Written by me, for you.


In the name of ‘amateurism,’ college athletes make money for everyone except themselves

As millions of people tune in to watch the Final Four, much of their focus will be on the numbers on the scoreboard. But a March 2019 report from U.S. Sen. Chris Murphy, a Democrat from Connecticut, calls attention to numbers of a different sort.


It’s naive to think college athletes have time for school

From my first day as a sociology professor at a university with a Division I football and men’s basketball team, education and athletics struck me as being inherently at odds.

Surviving Institutional Racism in Academe

Readers, I will be honest with you: when I accepted my first tenure-track position, I was excited to formally join the academy. I naïvely assumed the bubble of academe would insulate me from, well, everything.

DJ Durkin’s firing won’t solve college football’s deepest problems

Maryland college football coach DJ Durkin was ultimately fired after the death of a player during practice – and findings that his players were bullied and abused by coaches and staff over the course his three-year tenure. However, his 11th hour ouster on Oct. 31 is evidence of how much the culture of college football still needs to change.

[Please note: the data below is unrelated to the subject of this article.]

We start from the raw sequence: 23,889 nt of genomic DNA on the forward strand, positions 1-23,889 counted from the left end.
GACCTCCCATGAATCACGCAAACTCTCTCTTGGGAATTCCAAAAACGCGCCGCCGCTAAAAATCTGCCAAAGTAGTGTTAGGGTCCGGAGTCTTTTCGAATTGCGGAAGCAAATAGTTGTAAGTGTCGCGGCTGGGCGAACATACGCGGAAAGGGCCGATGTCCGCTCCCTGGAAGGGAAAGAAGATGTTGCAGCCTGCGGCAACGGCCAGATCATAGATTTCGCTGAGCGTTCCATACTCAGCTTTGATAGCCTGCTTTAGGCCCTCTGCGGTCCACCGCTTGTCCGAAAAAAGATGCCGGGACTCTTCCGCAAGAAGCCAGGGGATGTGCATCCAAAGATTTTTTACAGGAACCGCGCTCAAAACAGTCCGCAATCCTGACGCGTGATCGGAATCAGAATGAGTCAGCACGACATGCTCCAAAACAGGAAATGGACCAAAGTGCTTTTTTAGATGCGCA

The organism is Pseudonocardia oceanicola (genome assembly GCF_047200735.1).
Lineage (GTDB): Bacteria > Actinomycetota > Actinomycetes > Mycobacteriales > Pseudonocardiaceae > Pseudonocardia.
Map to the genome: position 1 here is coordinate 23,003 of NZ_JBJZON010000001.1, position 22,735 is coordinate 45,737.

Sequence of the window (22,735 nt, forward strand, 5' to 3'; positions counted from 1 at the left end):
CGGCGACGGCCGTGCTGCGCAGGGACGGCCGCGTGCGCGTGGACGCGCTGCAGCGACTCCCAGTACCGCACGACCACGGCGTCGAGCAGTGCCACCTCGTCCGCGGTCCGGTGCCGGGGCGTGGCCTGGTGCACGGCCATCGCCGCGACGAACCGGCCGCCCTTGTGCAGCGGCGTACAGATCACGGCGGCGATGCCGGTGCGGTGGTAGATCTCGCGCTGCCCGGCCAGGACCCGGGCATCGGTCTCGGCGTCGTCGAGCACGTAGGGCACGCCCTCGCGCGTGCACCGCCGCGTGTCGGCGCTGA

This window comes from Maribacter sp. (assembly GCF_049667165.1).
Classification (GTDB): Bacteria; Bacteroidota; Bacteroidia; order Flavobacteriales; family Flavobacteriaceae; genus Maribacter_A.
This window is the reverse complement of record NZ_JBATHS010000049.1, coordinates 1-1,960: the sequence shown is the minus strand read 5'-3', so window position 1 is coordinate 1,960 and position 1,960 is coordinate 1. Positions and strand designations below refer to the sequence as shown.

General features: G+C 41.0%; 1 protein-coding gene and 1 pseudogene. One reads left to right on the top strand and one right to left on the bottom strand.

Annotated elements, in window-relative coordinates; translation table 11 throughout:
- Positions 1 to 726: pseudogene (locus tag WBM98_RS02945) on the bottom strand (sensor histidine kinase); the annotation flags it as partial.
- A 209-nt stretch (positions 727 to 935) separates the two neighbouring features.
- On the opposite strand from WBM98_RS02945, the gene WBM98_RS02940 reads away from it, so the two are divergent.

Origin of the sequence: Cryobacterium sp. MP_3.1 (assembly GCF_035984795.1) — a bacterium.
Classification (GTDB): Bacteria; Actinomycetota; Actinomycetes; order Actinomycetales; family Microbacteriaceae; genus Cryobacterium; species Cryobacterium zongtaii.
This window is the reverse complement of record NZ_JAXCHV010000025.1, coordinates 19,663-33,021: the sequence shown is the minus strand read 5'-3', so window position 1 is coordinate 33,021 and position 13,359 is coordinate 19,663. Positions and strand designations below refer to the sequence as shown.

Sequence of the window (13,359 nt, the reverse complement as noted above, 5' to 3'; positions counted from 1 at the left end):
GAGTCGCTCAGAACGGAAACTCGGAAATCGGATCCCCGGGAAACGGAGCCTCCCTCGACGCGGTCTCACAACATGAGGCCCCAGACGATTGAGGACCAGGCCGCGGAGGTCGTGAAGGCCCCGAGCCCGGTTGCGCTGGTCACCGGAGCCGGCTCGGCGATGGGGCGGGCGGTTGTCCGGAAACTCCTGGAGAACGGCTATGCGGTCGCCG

How big bonuses for winning coaches became a tradition in college football

As college football bowl and playoff games unfold before a TV audience of millions, most of the attention will be on the final scores. Less is likely to be said about certain bonuses that the coaches get for their bowl and playoff appearances.

Uncomfortable learning: teaching race through discomfort

Emotional exploration can begin by simply asking students to reflect on what the assigned content made them feel before ever engaging what they thought. Emotional repression prevents many faculty members from using this simple question as a discussion entry point in the sciences, where a historical dependence on silence is preferred in lieu of actual dialogue. 

The Emotional, Uncomfortable Classroom

Public displays of emotion from people of color are unwanted in the national discourse because they cause white discomfort, argues Jasmine Harris, which results in stagnant class discussions that are detrimental to student learning goals.